That doesn’t mean you have to live without planning and structure to be happy.  It means being willing to alter your  plans or to create new ones if a new discovery or possibility presents itself.   Happy people embrace the “what if” scenarios that present themselves instead of dismissing them out of rigid adherence to a previous plan.

When setbacks and disappointments strike, they look for hidden opportunities.  They ask themselves how they can look at the situation in a different light and search for the options that might be available, aware that life is full of endless possibilities.

They don’t worry about what’s realistic or certain of success.  They follow their hunches and step out in a new direction.

Flexibility: The Risks and Rewards

Sometimes the options that come along are as scary as they are inviting: Giving up a settled career to pursue something that you love, leaving an unhappy relationship to gain the freedom to carve out a new life, moving to an unfamiliar city to take a new job.  The familiar gives us a sense of security, however unsatisfying it may be. Choosing another option threatens that security.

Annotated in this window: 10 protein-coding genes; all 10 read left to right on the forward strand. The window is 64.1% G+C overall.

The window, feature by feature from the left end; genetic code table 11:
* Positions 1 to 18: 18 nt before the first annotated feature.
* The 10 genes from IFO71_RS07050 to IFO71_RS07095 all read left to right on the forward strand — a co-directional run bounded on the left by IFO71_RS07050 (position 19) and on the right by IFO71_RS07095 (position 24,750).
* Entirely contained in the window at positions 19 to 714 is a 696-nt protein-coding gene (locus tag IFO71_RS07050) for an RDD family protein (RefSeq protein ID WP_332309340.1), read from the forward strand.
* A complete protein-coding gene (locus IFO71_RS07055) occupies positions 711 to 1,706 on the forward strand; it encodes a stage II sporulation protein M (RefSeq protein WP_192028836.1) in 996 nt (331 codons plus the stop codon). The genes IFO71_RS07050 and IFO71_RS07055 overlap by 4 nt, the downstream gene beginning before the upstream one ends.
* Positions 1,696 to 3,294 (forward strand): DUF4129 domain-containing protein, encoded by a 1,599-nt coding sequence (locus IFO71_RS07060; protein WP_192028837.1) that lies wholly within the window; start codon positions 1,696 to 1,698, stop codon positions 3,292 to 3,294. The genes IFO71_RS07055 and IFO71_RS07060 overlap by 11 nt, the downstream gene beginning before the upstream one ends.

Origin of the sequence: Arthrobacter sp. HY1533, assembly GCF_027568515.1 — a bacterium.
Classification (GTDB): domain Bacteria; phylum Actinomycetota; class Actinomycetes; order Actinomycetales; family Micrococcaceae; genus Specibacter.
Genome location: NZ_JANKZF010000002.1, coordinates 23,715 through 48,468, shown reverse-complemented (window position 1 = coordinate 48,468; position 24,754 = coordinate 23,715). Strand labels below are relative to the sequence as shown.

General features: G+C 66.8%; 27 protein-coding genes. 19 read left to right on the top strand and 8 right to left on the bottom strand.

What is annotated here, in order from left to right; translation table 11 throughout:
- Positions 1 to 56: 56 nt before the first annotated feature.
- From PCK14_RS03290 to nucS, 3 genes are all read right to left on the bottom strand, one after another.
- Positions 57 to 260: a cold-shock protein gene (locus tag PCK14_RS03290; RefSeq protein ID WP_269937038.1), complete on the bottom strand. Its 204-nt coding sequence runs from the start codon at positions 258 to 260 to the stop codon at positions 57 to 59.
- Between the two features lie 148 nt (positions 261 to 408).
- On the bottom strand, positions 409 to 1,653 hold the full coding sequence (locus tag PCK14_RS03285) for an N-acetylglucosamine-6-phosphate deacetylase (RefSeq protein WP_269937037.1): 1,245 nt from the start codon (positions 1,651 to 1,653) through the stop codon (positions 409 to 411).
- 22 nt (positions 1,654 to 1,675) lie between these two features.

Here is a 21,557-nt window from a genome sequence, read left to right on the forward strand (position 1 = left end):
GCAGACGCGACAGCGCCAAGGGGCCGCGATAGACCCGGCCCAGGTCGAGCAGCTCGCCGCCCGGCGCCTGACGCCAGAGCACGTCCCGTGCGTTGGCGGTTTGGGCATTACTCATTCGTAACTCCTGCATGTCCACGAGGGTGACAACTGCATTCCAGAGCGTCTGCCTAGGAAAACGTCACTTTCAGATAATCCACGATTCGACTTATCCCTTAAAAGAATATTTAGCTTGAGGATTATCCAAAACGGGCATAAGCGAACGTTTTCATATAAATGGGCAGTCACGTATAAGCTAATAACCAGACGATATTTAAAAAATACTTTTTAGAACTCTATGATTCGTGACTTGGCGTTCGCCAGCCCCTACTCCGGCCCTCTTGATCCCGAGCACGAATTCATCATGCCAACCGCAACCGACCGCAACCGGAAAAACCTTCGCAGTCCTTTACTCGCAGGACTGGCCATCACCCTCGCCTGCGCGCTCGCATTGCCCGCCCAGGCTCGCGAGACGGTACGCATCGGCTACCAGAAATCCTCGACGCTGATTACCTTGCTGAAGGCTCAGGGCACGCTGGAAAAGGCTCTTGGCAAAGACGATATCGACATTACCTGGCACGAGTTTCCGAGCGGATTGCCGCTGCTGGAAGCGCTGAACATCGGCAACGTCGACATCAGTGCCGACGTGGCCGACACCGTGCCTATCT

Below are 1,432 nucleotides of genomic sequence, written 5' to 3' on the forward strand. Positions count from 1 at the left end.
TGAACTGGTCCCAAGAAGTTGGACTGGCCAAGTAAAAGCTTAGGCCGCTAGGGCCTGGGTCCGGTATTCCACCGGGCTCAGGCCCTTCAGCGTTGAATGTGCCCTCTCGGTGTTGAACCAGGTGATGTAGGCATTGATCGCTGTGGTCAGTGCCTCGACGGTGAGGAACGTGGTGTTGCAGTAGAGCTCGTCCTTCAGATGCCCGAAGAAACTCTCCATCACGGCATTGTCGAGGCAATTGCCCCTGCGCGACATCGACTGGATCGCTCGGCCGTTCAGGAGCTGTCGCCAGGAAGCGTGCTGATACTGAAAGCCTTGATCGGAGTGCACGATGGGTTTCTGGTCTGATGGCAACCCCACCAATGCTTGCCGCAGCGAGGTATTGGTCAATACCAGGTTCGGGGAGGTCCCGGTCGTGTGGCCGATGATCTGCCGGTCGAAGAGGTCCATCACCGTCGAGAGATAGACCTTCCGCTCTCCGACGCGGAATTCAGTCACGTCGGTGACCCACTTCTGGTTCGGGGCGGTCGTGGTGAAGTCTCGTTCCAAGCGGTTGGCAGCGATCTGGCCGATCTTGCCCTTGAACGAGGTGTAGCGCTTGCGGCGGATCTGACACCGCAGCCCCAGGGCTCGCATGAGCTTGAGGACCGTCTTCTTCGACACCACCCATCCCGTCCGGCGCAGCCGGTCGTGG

But security is an illusion.  None of us knows what the future may bring.  And to tie yourself to an unfulfilling or even miserable situation deadens your spirit and sucks all the joy from your life.

Taking risks allows you to find new ways to use your strengths, to grow into a broader, more well-rounded person.  It allows you to discover and develop more of your capabilities.   It adds a dimension of exhilaration to your life and makes you feel more connected and alive.

More than that, it leads you to an appreciation for life’s magic, as one option after another enriches your range of experience and reveals to you more and more of who you truly are.